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POLITICO's EU Confidential

263 EpisodesProduced by POLITICO EuropeWebsite

From Brussels and around the Continent — the top European politics podcast.

41:14

Episode 16: Telia's Johan Dennelind — Global Policy Lab — Catalan independence referendum

Host Ryan Heath talks to POLITICO's chief Europe correspondent Matthew Karnitschnig about a homegrown journalism experiment: POLITICO's first Global Policy Lab. We convened labor and economics experts, executives and union representatives, along with regular POLITICO readers, to develop stories about how Europe can engineer growth, and in particular to develop real policy prescriptions for how Germany's old world manufacturing base could survive the country's demographic crisis.

Robots to the rescue: Germany is using robots to beat back its demographic crisis of an aging population and to keep its manufacturing competitive. For all the value delivered by robots Matthew Karnitschnig told us that "You can't just rely on robots. There really is going to be no way around dealing with the problem without more immigration." To maintain Germany's current workforce average net migration levels would need to 400,000 per year.

Telecoms connects all, so must support all: Telia CEO Johan Dennelind rejects the idea of telecoms as a "siloed industry" that exists in its own corner of the economy. He says telecoms is a platform that connects everyone, so he has both business and social obligation to commit to projects like the United Nations' Sustainable Development Goals.

No charity here: From helping to deliver corruption-free markets to better health outcomes for women, Dennelind says delivering on social goals is part of Telia's annual reporting and "part of our core business. This is good for us and our shareholders."

Sweden's Stockholm second only to Silicon Valley in start-up race: Dennelind says Sweden's success "comes on the back of an ecosystem in Stockholm that is fantastic," which is due to Sweden's political framework, skills base, local attitudes and good capital funding.

No need for Macron's proposed EU agency for disruptive innovation: "I don't think it's needed. What is needed is to let loose the forces that are out there," in terms of skills and capital. Dennelind added "Creating separate innovation boxes is not the overarching answer, with all respect" to President Macron.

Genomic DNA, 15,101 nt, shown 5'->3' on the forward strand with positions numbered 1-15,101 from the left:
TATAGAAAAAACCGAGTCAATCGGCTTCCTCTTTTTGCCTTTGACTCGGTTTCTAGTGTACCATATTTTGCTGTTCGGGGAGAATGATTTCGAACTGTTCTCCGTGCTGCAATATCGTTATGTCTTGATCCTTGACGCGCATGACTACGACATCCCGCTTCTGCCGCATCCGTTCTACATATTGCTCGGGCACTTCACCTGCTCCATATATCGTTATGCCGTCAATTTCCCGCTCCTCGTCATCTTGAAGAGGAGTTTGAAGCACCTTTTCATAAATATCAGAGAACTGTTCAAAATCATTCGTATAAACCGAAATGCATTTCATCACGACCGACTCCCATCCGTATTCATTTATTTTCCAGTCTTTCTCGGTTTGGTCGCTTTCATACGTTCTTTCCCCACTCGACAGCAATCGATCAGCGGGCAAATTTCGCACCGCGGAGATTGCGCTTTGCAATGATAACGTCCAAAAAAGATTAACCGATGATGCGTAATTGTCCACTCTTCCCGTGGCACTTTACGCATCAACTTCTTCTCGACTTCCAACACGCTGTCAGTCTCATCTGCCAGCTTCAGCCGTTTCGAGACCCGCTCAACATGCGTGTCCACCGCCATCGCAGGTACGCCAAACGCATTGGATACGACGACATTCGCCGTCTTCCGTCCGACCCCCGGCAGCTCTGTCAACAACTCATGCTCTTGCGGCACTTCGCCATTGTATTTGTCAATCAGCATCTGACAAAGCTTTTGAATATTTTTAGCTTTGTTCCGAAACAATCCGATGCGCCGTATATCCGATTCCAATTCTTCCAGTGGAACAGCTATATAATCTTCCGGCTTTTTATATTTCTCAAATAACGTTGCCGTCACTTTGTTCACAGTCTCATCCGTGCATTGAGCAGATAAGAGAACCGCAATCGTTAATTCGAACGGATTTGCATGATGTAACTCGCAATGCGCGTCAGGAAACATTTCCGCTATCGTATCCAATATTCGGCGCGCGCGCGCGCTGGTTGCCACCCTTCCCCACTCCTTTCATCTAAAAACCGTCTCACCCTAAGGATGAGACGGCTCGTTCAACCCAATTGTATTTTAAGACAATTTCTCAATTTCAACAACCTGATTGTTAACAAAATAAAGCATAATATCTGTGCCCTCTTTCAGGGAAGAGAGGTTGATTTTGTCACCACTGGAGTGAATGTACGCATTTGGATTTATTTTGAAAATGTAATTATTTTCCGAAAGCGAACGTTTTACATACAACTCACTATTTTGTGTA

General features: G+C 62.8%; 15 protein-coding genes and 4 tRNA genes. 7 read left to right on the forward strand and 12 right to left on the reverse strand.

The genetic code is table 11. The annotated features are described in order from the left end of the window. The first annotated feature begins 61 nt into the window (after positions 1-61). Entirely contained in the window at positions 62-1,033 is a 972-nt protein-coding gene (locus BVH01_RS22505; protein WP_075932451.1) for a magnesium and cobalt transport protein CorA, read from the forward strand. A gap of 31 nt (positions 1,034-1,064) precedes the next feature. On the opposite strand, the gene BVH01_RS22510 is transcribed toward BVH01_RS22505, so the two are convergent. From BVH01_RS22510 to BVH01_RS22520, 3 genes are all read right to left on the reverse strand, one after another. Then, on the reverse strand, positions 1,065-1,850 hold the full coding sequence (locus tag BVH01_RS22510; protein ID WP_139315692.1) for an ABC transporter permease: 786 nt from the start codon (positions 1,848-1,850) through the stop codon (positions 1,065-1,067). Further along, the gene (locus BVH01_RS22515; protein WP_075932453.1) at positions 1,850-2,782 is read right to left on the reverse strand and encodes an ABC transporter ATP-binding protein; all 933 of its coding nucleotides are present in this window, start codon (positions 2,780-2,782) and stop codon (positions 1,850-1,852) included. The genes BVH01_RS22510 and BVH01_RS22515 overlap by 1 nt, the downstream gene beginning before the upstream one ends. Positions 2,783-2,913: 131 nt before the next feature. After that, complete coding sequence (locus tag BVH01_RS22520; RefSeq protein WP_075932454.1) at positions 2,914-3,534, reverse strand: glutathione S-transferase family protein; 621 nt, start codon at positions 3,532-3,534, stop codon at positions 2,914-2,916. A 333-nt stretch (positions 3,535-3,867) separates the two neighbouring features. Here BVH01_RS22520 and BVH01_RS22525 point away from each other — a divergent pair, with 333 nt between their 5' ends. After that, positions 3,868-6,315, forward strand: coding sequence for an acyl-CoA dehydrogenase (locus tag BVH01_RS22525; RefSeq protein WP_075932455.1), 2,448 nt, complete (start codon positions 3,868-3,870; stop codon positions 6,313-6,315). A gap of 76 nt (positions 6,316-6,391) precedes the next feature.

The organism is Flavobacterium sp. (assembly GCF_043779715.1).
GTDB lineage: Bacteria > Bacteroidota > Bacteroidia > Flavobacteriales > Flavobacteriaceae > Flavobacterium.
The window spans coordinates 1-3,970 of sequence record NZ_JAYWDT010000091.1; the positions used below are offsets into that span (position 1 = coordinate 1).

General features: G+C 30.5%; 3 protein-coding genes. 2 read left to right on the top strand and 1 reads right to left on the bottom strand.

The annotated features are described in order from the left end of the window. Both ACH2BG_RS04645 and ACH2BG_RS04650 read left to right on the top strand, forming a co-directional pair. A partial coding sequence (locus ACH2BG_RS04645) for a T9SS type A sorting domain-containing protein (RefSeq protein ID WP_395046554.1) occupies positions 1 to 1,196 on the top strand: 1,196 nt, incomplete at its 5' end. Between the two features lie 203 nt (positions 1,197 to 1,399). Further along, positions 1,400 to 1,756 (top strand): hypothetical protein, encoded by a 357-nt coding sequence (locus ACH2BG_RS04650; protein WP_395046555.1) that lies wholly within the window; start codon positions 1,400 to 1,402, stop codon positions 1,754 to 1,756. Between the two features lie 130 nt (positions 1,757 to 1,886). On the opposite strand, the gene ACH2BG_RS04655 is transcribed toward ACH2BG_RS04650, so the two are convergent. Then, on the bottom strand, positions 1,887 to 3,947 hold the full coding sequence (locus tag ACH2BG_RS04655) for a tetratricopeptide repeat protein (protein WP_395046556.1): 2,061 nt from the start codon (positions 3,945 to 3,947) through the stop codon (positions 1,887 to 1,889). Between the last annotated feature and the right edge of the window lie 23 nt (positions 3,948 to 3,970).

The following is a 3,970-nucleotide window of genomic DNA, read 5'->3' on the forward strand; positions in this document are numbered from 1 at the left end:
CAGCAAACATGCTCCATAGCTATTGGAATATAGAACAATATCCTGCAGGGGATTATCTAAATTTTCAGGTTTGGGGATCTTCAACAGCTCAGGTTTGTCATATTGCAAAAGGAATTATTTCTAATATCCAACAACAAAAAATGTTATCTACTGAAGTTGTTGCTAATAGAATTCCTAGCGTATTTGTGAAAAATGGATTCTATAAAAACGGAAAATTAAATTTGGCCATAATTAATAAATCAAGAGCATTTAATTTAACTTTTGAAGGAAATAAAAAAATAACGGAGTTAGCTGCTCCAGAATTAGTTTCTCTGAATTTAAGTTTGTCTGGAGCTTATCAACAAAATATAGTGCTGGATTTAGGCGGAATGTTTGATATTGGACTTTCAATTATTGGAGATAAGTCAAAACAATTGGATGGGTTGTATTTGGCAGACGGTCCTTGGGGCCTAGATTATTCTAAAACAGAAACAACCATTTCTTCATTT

The Merkel / Macron elevator pitch: "Do you understand the potential of digitalization, do you understand Europe can fall behind, but also lead the way? If you understand that which I believe you do: create the conditions, set the framework right, just do it," based on the Commission's proposed new telecoms code which national governments have attempted to water down.

How to regulate right: Dennelind's advice to EU regulators is apply a principle of "Same service, same rules. Don't regulate technology: regulate services and behaviors. Don't regulate in advance: regulate problems"

"We risk entering into a phase where we don't get things done in Europe": Dennelind thinks both sides have a special obligation to be constructive given the complicated telecoms landscape of more than 120 companies in Europe, compared to just a handful in the United States and China.

EU WTF moment of the week is Catalonia: Our panelists Ailbhe Finn and Lina Aburous express a shared sadness at how Sunday's independence vote in Catalonia was handled. They question what instructions were given to police in Barcelona, discuss threat to the EU's credibility as a defender of citizens' fundamental rights, look at why finding an external mediator to bring the two sides together will be difficult.

Dear POLITICO discusses Brit-bashing over Brexit in Brussels: Our panel says individual Britons can't be blamed for the decisions of a whole population and its government, and shouldn't be subject to rudeness of discrimination as a result of Brexit. They advised a listener that as a Briton in Brussels he is subject now to behavior that wouldn't be acceptable if directed at him as a member of a minority group.

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